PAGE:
Jackson v. StateAnnotate this Case
323 S.W.2d 442 (1959)
Virgie Mae JACKSON, Appellant, v. STATE of Texas, Appellee.
Court of Criminal Appeals of Texas.
April 29, 1959.
W. E. Martin, Houston, for appellant.
Dan Walton, Dist. Atty., Thomas D. White, Samuel H. Robertson, Jr., and David Ball, Jr., Asst. Dist. Attys., Houston, and Leon B. Douglas, State's Atty., Austin, for the State.
Appellant was convicted of aggravated assault and her punishment was assessed at 60 days in jail and a fine of $100.
The conviction was under the second count of the information which charged the commission of the offense by the infliction of serious bodily injury upon the injured party.
The evidence was undisputed that on the date alleged the appellant committed an assault upon the injured party by cutting her with a broken bottle.
Appellant's sole contention is that the evidence is insufficient to sustain a conviction for aggravated assault because it does not show the infliction of serious bodily injury upon the injured party.
The State insists that the question as to whether there was serious bodily injury was a question of fact for the jury and *443 that the evidence was sufficient to sustain their verdict.
Martha Adams, the injured party, was sitting at a table with her back to the door when appellant struck her from the rear with a broken bottle, cutting her on the neck and arm. Martha fell to the floor when she was hit. She testified that the blow "just missed my spinal column" and that they had to operate on her neck.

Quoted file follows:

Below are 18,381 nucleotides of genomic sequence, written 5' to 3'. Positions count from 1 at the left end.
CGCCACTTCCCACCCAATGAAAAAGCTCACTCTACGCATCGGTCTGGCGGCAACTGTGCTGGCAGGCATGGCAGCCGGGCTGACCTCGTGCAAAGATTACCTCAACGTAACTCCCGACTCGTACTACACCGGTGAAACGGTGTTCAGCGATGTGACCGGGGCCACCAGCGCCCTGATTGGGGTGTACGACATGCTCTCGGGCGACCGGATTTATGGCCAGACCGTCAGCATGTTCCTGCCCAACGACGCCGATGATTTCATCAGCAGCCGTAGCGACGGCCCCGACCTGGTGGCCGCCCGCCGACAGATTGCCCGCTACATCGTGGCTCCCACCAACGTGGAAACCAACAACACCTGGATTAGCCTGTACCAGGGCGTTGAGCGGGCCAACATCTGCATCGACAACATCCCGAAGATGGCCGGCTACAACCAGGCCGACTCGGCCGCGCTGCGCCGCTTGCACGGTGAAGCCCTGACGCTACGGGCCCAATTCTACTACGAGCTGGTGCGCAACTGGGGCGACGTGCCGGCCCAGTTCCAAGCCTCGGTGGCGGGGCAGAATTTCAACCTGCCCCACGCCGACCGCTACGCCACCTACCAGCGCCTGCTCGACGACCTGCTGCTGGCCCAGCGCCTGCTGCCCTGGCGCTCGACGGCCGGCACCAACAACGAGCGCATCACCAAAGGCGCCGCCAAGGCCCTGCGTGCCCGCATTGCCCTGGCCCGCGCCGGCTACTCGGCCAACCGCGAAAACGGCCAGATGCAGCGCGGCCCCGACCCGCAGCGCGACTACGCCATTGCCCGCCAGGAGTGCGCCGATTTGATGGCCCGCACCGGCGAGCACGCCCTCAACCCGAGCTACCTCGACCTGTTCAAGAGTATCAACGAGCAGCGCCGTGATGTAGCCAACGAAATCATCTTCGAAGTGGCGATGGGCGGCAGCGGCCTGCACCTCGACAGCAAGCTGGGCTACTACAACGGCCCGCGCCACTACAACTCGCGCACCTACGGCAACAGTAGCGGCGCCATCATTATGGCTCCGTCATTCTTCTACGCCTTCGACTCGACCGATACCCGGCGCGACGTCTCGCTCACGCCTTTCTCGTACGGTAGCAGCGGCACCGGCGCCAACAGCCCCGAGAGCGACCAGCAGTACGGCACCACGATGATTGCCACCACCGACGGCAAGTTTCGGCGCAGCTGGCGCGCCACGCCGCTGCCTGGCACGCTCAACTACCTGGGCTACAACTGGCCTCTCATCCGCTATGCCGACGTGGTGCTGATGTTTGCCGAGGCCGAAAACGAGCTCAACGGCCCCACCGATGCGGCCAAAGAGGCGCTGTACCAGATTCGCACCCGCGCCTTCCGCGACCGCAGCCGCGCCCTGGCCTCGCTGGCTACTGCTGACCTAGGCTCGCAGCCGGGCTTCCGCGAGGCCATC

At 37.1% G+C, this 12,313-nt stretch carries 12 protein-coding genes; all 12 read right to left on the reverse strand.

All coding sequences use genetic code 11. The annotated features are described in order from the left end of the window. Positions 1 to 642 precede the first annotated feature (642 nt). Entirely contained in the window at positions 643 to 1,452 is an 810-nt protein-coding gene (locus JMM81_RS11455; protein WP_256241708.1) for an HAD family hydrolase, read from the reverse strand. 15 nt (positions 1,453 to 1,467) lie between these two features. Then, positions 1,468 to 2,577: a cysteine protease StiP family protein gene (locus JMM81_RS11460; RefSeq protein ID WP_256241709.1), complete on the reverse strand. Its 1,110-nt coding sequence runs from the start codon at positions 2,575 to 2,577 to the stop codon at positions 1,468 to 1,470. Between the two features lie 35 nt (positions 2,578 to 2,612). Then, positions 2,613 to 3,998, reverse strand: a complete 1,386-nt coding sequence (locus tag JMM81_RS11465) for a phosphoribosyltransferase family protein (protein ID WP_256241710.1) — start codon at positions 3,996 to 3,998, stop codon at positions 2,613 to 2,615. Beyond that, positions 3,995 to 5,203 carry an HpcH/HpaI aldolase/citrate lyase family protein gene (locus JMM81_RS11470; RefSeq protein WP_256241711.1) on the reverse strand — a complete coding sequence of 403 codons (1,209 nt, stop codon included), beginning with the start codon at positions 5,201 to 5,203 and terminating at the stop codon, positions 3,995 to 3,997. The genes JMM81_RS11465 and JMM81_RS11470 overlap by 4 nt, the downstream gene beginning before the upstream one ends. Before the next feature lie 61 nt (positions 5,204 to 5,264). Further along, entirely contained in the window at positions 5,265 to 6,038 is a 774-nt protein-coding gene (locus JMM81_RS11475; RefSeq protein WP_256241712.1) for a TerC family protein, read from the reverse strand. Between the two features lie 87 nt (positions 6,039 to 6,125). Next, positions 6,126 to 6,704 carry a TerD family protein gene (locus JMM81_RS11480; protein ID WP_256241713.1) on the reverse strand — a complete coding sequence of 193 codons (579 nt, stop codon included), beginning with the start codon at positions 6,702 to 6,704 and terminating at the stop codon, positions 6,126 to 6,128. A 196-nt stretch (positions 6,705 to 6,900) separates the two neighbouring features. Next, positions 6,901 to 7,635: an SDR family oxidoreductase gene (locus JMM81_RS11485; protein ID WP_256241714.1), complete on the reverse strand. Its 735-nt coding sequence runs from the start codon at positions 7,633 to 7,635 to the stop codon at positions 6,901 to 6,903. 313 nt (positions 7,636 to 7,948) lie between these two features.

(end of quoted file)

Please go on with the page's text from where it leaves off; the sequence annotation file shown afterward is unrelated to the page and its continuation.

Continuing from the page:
Asked if she received any other injuries, she testified "This one place on the armthe same lick, same piece of glass"; and "they had to take stitches on my arm and operate on my neck and stitches there. I was in the hospital four days. I had to go back twice. My neck was still awful stiff * * *."
Also she testified "the girl called the ambulance and put a towel bandage real tight to keep me from bleeding to death."
An eyewitness testified that she saw the blow struck and saw the injured party fall to the floor and "I didn't know she was cut until I saw where the hole was in her neck" and "somebody came running in there and said they wanted a towel that Martha was bleeding to death."
The rule is well settled that to constitute serious bodily injury the injury must be grave, not trivialsuch an injury as gives rise to apprehension of danger to life, health or limb. It is not, however, required that the injuries be such as may result in death. Branch's Ann.P.C., 2d Ed., Sec. 1749.
In this Section are listed many instances where the facts were found insufficient to show that the injuries inflicted were serious. None of these cases require a holding that the injuries inflicted upon Martha Adams, with a broken bottle, were trivial. The blow "just missed" the spinal column, leaving a hole in the woman's neck which required an operation, and a gash on her arm which required stitches. The blow knocked her down and resulted in such bleeding as to cause apprehension on the part of witnesses that she was "bleeding to death." It caused her to spend four days in the hospital and make two return trips. We cannot agree that as a matter of law such injuries were trivial.
The judgment is affirmed.